Saturday, March 29, 2008
Mobile payments adoption gathers pace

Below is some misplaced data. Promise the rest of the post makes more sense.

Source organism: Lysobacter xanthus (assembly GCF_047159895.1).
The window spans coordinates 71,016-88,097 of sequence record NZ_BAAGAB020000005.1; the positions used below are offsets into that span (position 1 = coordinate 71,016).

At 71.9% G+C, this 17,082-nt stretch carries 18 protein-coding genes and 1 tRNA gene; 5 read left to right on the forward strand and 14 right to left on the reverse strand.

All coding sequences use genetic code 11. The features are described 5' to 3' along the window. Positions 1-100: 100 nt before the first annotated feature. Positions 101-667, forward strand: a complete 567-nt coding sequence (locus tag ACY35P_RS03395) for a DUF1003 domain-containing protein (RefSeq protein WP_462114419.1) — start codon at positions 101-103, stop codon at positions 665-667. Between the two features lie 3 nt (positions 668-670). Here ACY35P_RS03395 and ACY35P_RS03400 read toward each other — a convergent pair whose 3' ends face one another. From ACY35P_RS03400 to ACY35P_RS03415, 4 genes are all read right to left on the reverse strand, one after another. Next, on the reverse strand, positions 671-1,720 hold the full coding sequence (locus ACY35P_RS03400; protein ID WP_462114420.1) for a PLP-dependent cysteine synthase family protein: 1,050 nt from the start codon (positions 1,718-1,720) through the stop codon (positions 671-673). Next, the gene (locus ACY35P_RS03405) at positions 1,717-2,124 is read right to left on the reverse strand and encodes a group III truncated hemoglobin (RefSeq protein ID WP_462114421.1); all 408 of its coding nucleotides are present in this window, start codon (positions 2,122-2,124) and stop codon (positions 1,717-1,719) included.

Posted by Miya Knights at 1:14PM, Tuesday 25th March 2008; "Following previous analyst predictions that mobile banking and payments are set to take off, research released today reveals new optimism for growth in the sector. Companies operating in the advanced payments sector are optimistic about growth, a survey released today has found, building on previous analyst predictions that areas like mobile banking and payments are set to take off. The survey of 30 European players and ventures in the growing industry - including Monitise, LUUP and Paybox - were asked about their views on 'advanced payments,' which management consultancy Oliver Wyman (who also conducted the research) characterised as enabling "consumers to transact through a variety of non-traditional devices, such as their mobile phone, contactless cards and the internet". Just over half (57 per cent) of companies in this sector told the consultancy they expect to see strong growth over the next 12 months, and respondents were "very confident" that the advanced payments industry will make significant progress in 2008/09. The report said this could be attributed to the increasing sophistication and cost effectiveness of the technology involved. This is particularly true of mobile phones, which the survey highlighted as the next area for big development in payments technology. This echoes the findings of telecoms analyst Juniper Research, which only this January said mobile payment technology amounted to a "gold rush" for the financial services industry. It predicted that just over 612 million mobile phone users would generate over $587 billion (£295 billion) worth of financial transactions by the end of 2011. The Wyman survey said emerging markets would be key battlegrounds for the industry. The majority of respondents ranked the Middle East, Asia, Central and Eastern Europe as most critical for their growth, with Asia being cited by 64 per cent of respondents as a key market for the future. The findings are supported by the fact that emerging markets generally have less developed traditional payments infrastructures in place, like a network of bank branches, and therefore are more likely to adopt new technology. In developed countries, the Wyman survey said the industry would focus in the near term on competing for the most compelling contactless card payments schemes and mobile banking systems, using near field communications (NFC) technology, like those pilots launched by Barclaycard and Transport for London late last year. But stimulating customer demand was seen as potential barrier to increased adoption, with a strong majority of respondents (64 per cent) saying this was one of their primary challenges.